Q: Can men get yeast infections? I am a female and I have a yeast infection. Will my boyfriend get it if we have sex?
A: Great question! The short answers to your inquiries are– yes, yeast infections can be contagious and men can get them. Yeast infections are caused by an overabundance of the Candida fungus, which is naturally occurring in very low levels in the vagina, and typically cause no problems for either partner. But, once either of you has a yeast infection, it will not go away on its own. So, good for you for asking before putting your partner at risk.
From Beast Mode to Yeast Mode: Contracting Yeast From a Partner
Aside from dangerous skin-to-skin contact, the male urethra is the main gateway for any type of bacteria or fungus to enter into the system through the bladder or bloodstream. The urethra is a front door into your system, and is one of the main reasons why wearing a condom during anal sex is so important, even in monogamous relationships, as is switching into a new condom when going from anal to vaginal sex. No one likes UTIs.
Yeast can travel from your partner into the male urethra, without much provocation, that is, if you choose to have sex without the protection of a condom. But, this can also occur even while using a condom, if the partner with a yeast infection is using an over-the-counter cream or gel like Monistat, as this medicine can severely impact the integrity of a condom. FYI, Monistat can also be used on men if they contract yeast. Much like using an oil-based lubricant with latex condom, anti-yeast creams can cause even an extra strength latex condom to break, resulting in the transmission of yeast and an unwanted pregnancy.
Like most aspects of safer sex, communication is the key. If your partner knows they have a yeast infection and have yet to treat it, use a condom. If they are in the process of treating it, abstain from penetrative sex, even if you plan on using a condom, as it may break. To learn more about vaginal health and preventing yeast infections in women read these Vaginal Health Do’s and Don’ts. Women who have sex with women should also be wary of sharing toys or having unprotected sex if one partner has a yeast infection, as it may be contagious to other women as well.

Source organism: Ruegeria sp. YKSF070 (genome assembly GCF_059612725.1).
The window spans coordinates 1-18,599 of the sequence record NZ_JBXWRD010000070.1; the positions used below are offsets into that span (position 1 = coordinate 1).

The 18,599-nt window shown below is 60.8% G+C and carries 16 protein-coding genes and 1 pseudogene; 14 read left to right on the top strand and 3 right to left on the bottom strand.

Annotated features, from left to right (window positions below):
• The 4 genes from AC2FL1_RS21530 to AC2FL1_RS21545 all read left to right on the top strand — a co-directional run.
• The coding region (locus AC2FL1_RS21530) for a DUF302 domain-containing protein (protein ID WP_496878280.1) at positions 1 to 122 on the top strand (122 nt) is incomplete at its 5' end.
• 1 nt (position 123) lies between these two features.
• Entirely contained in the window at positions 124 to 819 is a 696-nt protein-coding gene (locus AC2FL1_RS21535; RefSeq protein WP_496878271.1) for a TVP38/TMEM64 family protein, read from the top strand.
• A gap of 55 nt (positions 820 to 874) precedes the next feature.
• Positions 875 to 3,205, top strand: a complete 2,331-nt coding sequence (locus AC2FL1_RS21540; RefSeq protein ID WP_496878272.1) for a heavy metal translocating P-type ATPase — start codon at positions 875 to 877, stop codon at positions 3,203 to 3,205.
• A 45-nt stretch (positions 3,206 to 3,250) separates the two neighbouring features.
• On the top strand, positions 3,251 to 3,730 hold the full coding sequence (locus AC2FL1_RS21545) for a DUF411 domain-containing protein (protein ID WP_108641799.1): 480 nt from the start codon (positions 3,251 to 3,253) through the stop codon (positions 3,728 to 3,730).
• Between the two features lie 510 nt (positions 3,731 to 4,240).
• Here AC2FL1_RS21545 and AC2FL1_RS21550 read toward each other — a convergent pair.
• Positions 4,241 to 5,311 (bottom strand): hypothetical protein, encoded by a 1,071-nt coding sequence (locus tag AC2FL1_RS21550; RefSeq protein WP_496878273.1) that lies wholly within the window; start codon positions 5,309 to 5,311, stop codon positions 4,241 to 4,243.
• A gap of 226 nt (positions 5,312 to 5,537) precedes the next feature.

Determining if it’s Yeast or Something Else
Only a doctor can determine whether you have a yeast infection or something like jock itch, trich, chlamydia or gonorrhea. Yeast is typically very itchy, causes a rash on head/foreskin of the penis and can include thick, lumpy discharge and pain during intercourse or urination, which is why it is so commonly mistaken for something else– like a bacterial infection. All of these ailments are treatable, but not by over-the-counter medicine, like a yeast infection is.
If you used a yeast infection cream and are experiencing no relief, you do not have a yeast infection. You have something else entirely. Get tested. However, if a doctor tests you positive for yeast, they may prescribe you a Diflucan pill which acts faster and is less invasive than creams and gels from a drug store.
Is a Yeast Infection the Same Thing as Thrush?
Thrush is caused by the same fungus as a genital yeast infection, but thrush usually refers to the mouth area. Oral thrush is very common in receptive partners of men and women who are harboring the Candida fungus. Oral thrush results in uncomfortable throat swelling and discharge and it closely resembles strep throat in appearance. It requires medical treatment and medicine in order to clear up. Just another reason to always use a flavored condom or dental dam for oral sex! Try our Flavored Sampler MAX to stay safe from oral yeast infections.
Other Ways to Prevent Yeast Infections
People with immune problems due to taking antibiotics, immunosuppressants or having diabetes are more likely to get yeast infections than those who are not, but anyone can get them. Proper hygiene, diet and maintaining a clean, cool and dry environment for your genitals are important factors for keeping yeast at bay.
Doctors also advise against using cleansers as lube and wearing underwear made from any material other than cotton. Women with high sensitivities to sugars in lubes should avoid lubes containing glycerin. Try the glycerin-free Pjur Woman BodyGlide or Wet Naturals Beautifully Bare lubes instead to avoid producing too much yeast.